1. Cellular ageing was defeated

According to scientists, people born after 2000 will live for 100 years on average. At the same time, in the late stages of their life, their health will be much better than that of modern older people. Why so?

Humanity has been fighting ageing from the moment people realized their mortality. However, neither proper diet nor sport or miraculous cream and pills can stop the processes that take place on a cellular level. Despite the impossibility of this fact, a team of researchers said that they were able to rejuvenate human cells with the help of the mechanism used to create stem cells. The results showed that the method really eliminates the signs of aging and restores cell energy.

A scientist from Kyoto University, Shinya Yamanaka, a winner of the Nobel Prize in medicine, proved that it is possible to stop the ageing process by inducing the expression of four genes. Thus, the cell loses its identity and returns to the embryonic state.

Therefore, scientists set a new goal – to learn how to reprogram cells without erasing their identity. They extracted cartilage cells from patients with osteoarthrosis, a disease common for older people. With the help of Yamanaka’s technique, cells actually rejuvenated, retaining their properties. The same effect was achieved in relation to depleted muscle cells.

Of course, today, we are talking about experiments on individual cells and experimental animals. However, such studies give us hope that sooner or later, cell rejuvenation methods will be available to humanity. And even such methods will not be able to defeat death, they will at least delay it.

2. An implant will be able to return sight to blind people

Spanish scientists offer brain implants for blind people to restore vision. Researchers reported the successful completion of trials of the new device in humans. This device returns vision by affecting the brain instead of eyes or optic nerves.

The first patient was a 57-year-old woman who went blind 16 years ago due to optic neuropathy. In mild cases, this leads to vision impairment or loss of ability to distinguish colors. However, in her case, her vision was completely lost.

The device is an implant that jacks directly into the brain, and dark glasses equipped with a tiny camera. The device is connected to a computer that processes video in real time, converting it into electronic signals.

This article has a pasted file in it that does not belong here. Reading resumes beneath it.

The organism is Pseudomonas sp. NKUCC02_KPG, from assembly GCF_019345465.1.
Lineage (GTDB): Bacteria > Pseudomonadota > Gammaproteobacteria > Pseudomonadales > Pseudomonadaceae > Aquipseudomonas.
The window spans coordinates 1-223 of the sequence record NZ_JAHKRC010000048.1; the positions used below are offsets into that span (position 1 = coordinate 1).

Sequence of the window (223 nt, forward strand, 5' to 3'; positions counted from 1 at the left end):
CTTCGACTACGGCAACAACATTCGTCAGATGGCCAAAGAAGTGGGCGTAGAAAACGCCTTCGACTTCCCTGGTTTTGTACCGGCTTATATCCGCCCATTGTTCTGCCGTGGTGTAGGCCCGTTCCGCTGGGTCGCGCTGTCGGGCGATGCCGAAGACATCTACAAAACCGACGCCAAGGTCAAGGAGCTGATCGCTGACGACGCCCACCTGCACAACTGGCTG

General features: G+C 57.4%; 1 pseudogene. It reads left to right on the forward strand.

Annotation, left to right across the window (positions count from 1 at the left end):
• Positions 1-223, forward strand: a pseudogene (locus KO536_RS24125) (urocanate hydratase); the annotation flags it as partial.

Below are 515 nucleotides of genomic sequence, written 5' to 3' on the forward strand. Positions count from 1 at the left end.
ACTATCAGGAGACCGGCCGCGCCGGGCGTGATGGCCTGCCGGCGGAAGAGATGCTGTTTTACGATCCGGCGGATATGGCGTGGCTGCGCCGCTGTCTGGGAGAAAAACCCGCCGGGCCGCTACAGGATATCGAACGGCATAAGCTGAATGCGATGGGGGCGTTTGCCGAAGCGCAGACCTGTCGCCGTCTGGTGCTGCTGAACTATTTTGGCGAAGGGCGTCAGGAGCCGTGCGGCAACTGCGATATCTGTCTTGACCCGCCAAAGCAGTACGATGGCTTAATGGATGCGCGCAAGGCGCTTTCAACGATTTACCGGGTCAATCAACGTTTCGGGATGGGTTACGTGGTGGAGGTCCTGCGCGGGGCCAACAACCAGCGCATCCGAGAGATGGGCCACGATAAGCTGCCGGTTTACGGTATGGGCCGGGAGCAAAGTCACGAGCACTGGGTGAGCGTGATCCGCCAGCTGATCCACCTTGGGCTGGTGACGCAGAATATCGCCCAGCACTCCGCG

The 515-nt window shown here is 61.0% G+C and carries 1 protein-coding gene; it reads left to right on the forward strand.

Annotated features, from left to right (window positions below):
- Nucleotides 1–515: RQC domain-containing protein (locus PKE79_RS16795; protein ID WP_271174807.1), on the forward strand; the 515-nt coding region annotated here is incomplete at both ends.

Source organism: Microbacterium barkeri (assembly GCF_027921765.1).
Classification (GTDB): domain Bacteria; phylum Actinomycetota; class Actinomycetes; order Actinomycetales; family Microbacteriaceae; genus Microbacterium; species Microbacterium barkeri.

The experiment lasted six months, and the patient said that if she had a choice, she would prefer to keep the device. It has a very poor resolution of 10x10 pixels, but it is supplemented by a face recognition system based on machine learning. This allowed the woman to distinguish the outlines of objects, light, and even large letters.

To understand what kind of signal the retina generated, the researchers conducted experiments using the retina of people who had just passed away (it lasts for up to seven hours). Implants were repeatedly tested on animals. But, unfortunately, animals cannot tell what they see. Researchers in Spain have been working on this device for ten years. In the coming years, they expect to finalize the technology of implantation of electrodes into the brain, which will allow using the visual system for at least two to three years.

The very idea of transmitting electrical signals is not new, though. In 200, the first implant was created. The patient writhed in pain because too much current was used for stimulation. But the device even went on sale, although it turned out to be too bulky and imperfect.

Everyone wrote about another project last year. In the USA, chips were implanted into six people. As an experiment, they were shown a white square on a black screen, and most patients could see it.

3. Nature is reborn: new species of spiders were discovered in Australia

Bushfires in Australia started back in September 2019 and lasted for several months. Unique species of animals and plants were threatened with extinction, more than a thousand houses were destroyed, and dozens of Australians died. People from all over the world have helped minimize damage caused by the fire in a variety of ways.

It may take about 100 years for Australia to recover fully, and the smoke from fires can affect atmospheric conditions around the globe. But forces of nature did not stop Joseph Shubert. The Australian specialist managed to discover seven new species of peacock spiders. Previously, they were no seen in the southeast of the continent.

Peacock spiders in the Maratus genus are famous for their incredibly bright colors in males and peculiar mating dances, note arachnologists. These spiders are unique to Australia. They are poisonous but are completely harmless to humans. They prey on small flies and other small insects.

Shubert, who is a specialist in entomology and arachnology, once was afraid of spiders, but then began to keep them as pets to overcome his phobia. By now, he has documented a total of 12 new species of peacock spiders. His latest discovery – seven new species – brings the total number of known species of peacock spiders to 85.

This way, if it were not for the fires in Australis, then maybe these spiders would have never been in the southeast of the continent and would have gone unnoticed.

To find out what science news we covered in the previous Science Digest, read our article!

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